The Oleaceae are trees or shrubs comprising about 30 genera and 600 species. The leaves are opposite and simple or pinnately compound; stipules are absent. The flowers are actinomorphic and bisexual or rarely unisexual. The calyx is typically small and synsepalous, and most commonly 4-lobed but sometimes has more lobes or rarely is absent. The corolla is actinomorphic, 4-merous or sometimes up to 12-merous, and is nearly always sympetalous, though sometimes very deeply lobed. The androecium usually consists of two stamens born on the corolla tube or perigynous zone, alternate with the lobes. The gynoecium consists of a single compound pistil of 2 carpels, a single or no style, and a superior ovary with 2 locules, each with usually 2 axile ovules. A nectary disk is sometimes present around the base of the ovary. The fruit is variable.

Each "thumbnail" image below is linked to a larger photograph.

Forsythia sp. This species also shows the 4-parted perianth and 2 stamens typical of the family.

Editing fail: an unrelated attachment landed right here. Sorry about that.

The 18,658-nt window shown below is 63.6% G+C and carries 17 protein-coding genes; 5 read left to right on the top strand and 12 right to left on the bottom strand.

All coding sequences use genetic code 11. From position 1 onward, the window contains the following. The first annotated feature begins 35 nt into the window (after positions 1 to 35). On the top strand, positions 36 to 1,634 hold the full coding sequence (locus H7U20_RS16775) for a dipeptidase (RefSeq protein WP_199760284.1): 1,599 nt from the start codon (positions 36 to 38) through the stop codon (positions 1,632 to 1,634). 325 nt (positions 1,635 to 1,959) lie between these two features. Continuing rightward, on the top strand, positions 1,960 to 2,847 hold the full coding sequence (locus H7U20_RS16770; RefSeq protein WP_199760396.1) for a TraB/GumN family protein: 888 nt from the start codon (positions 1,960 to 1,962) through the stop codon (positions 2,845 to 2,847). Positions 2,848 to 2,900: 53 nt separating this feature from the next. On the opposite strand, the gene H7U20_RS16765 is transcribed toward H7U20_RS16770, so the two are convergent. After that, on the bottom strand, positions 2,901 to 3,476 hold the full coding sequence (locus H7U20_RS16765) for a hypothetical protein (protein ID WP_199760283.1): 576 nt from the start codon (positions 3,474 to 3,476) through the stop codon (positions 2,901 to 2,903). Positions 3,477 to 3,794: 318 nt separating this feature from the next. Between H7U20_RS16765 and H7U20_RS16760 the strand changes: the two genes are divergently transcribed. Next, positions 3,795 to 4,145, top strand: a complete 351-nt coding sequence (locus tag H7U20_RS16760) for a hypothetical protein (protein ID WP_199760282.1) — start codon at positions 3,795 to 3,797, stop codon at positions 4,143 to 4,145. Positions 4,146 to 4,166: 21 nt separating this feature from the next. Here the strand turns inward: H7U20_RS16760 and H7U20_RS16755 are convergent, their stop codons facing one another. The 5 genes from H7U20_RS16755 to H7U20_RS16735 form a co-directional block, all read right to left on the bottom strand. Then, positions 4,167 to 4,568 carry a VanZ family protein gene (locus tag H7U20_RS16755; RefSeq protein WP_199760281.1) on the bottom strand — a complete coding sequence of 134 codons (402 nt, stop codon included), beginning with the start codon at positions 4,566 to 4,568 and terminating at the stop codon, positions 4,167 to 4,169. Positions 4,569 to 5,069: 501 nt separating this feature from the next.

Fraxinus latifolia, Oregon ash, Corvallis, OR, July 2003.
Jasminum laurifolium, ornamental shrub with sweet-scented flowers, from the Admiralty Islands.  Note dichasium (3rd image).
Jasminum mesnyi, primrose jasmine. This is a cultivar with a "doubled" flower.
Jasminum multiflorum, star jasmine. This is one of the relatively few species of the family that has more than 4-merous perianth. It still has only two stamens.  Note dichasium (3rd image).
Ligustrum ovalifolium, privet. Note the small, 4-lobed calyx. In this species the corolla tube is well developed.
Noronhia emarginata, Madagascar olive. A 4-merous, actinomorphic sympetalous corolla and 2 stamens is a combination characteristic of the olive family. In this species the fruit is drupaceous.
Olea europaea, olive. Small tree from the Mediterranean, the leaves with silvery undersides; cultivated for more than 4000 years for the fruits and the valuable oil they contain. The olive branch is the ancient emblem for peace; the wood is hard and durable. 
Osmanthus fragrans, kwai-fah. Note the opposite leaves and 4-parted corolla but only two stamens.

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